The long-term solutions? In my experience, most organisations fail due to reasons of culture, not resources or determination. The world merely passes them by and they remain in the past.
I would contend that the culture of Scottish football is outdated and very, very wrong, and there should be comprehensive answers to the following provocations.
The premise is simple: the home nations have not really competed at world level in 50 years, despite having the richest football economy in the world and attracting the game's greatest talents. It is clear that British teams are technically inferior, dreadfully static in movement and are unimaginative.
The pace of the game has increased; just look at the speed of any game from the '70s. That time on the ball is unthinkable these days and British teams are lost.
l Has the teaching in the UK of the technical and tactical necessities of the modern game kept up? Is there emphasis on the correct attributes of the modern game? Do too many teams still pick the biggest and strongest boys in the youth teams, then find out that advantage is transient? I believe the thinking and teaching in Largs is modern and relevant. I believe Jose Mourinho.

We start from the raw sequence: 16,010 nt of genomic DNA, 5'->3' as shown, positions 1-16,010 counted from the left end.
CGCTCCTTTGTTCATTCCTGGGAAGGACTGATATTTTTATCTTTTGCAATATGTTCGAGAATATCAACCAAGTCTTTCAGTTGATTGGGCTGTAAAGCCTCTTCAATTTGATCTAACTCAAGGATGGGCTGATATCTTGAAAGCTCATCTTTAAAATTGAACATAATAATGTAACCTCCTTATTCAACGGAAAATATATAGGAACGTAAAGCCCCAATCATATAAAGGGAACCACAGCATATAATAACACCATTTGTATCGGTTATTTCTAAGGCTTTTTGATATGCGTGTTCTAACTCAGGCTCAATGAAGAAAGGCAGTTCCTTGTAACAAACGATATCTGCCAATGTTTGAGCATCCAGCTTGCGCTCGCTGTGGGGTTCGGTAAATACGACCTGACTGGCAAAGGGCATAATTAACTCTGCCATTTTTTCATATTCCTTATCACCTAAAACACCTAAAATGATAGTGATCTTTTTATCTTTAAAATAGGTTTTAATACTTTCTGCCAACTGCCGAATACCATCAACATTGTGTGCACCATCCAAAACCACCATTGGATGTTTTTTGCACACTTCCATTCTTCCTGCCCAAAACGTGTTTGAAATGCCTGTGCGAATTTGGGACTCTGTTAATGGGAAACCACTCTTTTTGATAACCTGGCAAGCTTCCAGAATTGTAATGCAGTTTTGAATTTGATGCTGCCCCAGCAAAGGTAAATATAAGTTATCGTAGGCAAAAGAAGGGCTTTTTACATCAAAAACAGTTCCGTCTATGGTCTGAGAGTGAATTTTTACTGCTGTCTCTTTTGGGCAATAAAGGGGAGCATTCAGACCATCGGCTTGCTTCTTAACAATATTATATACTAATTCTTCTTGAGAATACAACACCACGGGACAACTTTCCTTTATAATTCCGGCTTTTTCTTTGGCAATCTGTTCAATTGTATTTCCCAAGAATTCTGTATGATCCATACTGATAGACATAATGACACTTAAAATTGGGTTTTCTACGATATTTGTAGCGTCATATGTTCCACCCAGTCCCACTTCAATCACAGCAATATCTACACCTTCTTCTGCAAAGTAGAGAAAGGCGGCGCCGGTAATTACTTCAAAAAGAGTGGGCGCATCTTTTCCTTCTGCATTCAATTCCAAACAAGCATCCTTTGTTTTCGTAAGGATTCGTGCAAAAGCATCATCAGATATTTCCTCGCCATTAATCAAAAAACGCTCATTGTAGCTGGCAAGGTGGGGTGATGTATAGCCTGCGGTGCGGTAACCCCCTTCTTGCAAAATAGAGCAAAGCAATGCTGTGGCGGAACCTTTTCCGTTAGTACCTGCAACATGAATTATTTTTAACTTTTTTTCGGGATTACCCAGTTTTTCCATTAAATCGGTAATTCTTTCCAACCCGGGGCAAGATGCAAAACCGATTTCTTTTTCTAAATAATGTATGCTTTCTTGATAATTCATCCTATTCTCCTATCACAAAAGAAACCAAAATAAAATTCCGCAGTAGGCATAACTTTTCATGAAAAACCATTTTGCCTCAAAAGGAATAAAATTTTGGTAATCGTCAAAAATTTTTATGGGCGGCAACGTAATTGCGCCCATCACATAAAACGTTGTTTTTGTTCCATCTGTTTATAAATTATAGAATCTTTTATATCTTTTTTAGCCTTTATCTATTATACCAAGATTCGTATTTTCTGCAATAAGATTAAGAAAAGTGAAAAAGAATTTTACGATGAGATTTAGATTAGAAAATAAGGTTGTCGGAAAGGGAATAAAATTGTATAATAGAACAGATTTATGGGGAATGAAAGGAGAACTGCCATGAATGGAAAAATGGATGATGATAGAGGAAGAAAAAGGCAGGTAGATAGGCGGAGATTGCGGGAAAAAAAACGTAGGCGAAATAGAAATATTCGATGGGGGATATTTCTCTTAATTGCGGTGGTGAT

l Does the UK laddish and drinking culture, especially in football, negatively affect the development of what are to be professional athletes? Would such attitude and behaviours be tolerated in any other elite sport preparation? Swimming, for example. One can't help but think that a talent like Charlie Adam (choose your own wasted talent; they are plentiful) may have done better had he been brought up somewhere like Belgium.
l Does the football fan culture in the UK which demands constant, incident-packed, high-impact, goalmouth action discourage thoughtful and patient possession and tactical development? Is it all right to just "get it intae the box"?
l Is there a show-me-your medals inverted snobbery, where purveyors of an outdated culture still dominate and prevent the fresh air of new ideas? How many managers in Scotland have not been former players? Or inversely, how many managers in Scotland have no playing record, but have a profile like Mourinho, Andre Villas Boas or Andrea Stramaccioni, the coach of Internazionale?